Cyprus in December takes on a festive appearance. From the start of the month people decorate their houses for Christmas, sometimes with bright displays of flashing lights. The municipal electricians put up lights and other decorations around the towns, particularly in the shopping areas. A walk along a sea front or high street reveals a variety of Christmas decorations, both sacred and secular. A main feature is often a life-sized Nativity scene, or a tall Christmas tree.
The weather in Cyprus in December seems chilly to those of us who live here. Houses are not always heated well. Central heating is still fairly uncommon, although most hotels have adequate heating. High ceilings and marble floors are not efficient from the point of view of conserving heat. Moreover, in many of the older houses, windows and doors do not fit well.
However, to visitors from cooler climes, the December weather in Cyprus seems mild and pleasant. Temperatures are often around 15-18C in the daytime, with a fair amount of sunshine. Grey days are unusual, and rain is usually brief, followed by plenty of bright, sunny weather.
Festivals in Cyprus in December
The only festival of any significance is Christmas Day. While some Eastern Orthodox groups celebrate in January, the Greek Orthodox majority in Cyprus celebrate Christmas Day along with the Western church, on December 25th. Before Christmas there is a period of forty days’ fasting over Advent, at least in theory. However this is not so obvious as the Lenten fast which many people in Cyprus still observe.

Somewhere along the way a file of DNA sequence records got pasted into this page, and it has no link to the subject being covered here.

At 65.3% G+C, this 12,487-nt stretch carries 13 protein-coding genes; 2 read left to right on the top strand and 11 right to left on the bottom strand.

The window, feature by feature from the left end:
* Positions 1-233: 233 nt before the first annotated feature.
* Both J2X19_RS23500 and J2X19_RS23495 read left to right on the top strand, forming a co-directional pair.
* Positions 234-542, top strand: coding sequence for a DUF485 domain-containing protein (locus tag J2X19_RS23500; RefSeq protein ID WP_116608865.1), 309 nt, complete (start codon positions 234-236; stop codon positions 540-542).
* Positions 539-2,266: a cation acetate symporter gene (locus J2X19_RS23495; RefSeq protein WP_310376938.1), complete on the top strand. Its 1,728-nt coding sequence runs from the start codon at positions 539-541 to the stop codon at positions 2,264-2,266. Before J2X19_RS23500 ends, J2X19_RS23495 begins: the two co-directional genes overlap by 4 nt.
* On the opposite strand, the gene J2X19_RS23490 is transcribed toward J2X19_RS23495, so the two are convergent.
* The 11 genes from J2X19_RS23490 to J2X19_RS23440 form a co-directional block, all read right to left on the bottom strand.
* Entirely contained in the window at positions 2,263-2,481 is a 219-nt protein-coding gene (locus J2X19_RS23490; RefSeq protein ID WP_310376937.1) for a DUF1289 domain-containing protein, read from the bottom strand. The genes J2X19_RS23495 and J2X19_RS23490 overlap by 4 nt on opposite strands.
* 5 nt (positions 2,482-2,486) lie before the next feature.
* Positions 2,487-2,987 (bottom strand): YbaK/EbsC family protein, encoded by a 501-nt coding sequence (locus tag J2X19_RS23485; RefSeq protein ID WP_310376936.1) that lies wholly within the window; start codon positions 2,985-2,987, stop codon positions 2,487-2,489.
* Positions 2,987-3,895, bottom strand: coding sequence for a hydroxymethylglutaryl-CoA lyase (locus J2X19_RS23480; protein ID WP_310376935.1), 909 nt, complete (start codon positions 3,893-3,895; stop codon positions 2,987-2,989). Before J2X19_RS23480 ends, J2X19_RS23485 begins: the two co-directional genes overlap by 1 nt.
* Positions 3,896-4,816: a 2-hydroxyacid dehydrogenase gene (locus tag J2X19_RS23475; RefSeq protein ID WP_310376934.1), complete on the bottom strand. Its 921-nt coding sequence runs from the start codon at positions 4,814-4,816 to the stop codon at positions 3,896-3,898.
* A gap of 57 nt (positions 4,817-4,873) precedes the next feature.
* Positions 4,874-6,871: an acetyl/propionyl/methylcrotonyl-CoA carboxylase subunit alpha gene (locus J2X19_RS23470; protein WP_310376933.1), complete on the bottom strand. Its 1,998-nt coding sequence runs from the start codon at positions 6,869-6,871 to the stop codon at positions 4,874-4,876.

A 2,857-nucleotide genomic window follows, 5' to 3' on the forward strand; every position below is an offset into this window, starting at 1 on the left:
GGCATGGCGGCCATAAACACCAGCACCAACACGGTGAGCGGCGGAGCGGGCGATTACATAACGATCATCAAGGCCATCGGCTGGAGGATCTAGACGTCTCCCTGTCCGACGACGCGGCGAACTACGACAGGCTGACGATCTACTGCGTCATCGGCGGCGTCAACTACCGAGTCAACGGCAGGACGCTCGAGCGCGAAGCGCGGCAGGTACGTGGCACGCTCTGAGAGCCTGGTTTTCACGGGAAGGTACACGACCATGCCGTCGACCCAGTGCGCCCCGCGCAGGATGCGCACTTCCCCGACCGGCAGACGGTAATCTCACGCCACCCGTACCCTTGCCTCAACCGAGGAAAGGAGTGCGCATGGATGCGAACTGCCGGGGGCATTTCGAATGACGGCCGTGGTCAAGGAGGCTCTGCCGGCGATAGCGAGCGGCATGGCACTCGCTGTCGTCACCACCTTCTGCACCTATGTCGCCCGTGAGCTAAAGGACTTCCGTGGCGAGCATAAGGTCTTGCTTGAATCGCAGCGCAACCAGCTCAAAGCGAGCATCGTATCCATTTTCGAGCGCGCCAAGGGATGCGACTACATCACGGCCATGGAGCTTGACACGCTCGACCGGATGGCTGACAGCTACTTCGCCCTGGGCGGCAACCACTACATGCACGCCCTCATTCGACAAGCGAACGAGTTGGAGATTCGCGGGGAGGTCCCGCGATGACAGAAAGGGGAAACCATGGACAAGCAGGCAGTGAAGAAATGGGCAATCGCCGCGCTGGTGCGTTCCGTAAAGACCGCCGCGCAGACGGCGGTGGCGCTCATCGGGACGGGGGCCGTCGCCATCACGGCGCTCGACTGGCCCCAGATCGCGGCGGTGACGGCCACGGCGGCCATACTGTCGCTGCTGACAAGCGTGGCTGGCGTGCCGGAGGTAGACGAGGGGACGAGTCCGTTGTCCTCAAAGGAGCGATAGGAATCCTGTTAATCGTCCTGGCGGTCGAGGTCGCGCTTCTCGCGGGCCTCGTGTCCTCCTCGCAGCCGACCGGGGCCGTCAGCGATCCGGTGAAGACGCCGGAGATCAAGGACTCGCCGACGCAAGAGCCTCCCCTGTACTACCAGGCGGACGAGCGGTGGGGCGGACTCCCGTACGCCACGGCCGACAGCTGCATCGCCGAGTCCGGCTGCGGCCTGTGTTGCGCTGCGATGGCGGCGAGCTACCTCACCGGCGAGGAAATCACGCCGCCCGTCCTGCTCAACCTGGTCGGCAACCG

The Christmas festive period in Cyprus is quite lengthy in comparison to many other countries. Most shops and supermarkets are open on Christmas Eve (December 24th), but government offices close. This includes the Post Office. It’s not unusual for cards or parcels posted internationally to Cyprus, supposedly in plenty of time for Christmas, to arrive several days into January.
Boxing Day (December 26th) is a public holiday too, and the vast majority of shops are closed. Most will open again on December 27th, but many businesses and some smaller shops remain closed from Christmas Eve through to about January 2nd or even later.
Christmas is a family time in Cyprus. Hotels provide festive meals for tourists and people who do not want to cook, but it’s vital to book in advance. Traditional food includes roast turkey or pork and the typical trimmings that Brits tend to produce. It may also include unexpected dishes such as small songbirds roasted whole.
Families used to exchange presents on New Year’s Day rather than Christmas Day. But in recent years Christmas has become more of a focus for gift-giving. Many children in Cyprus believe in Santa Claus, who leaves either stockings full of sweets, or larger gifts. Church services are important too, with most churches offering a morning service on Christmas Day.
New Year’s Eve is the last day of December. It is not officially a public holiday but some shops close early, and some are still closed as part of the lengthy Christmas break. As with elsewhere in Europe, people stay up late with parties and lots of food. At midnight several people set off fireworks.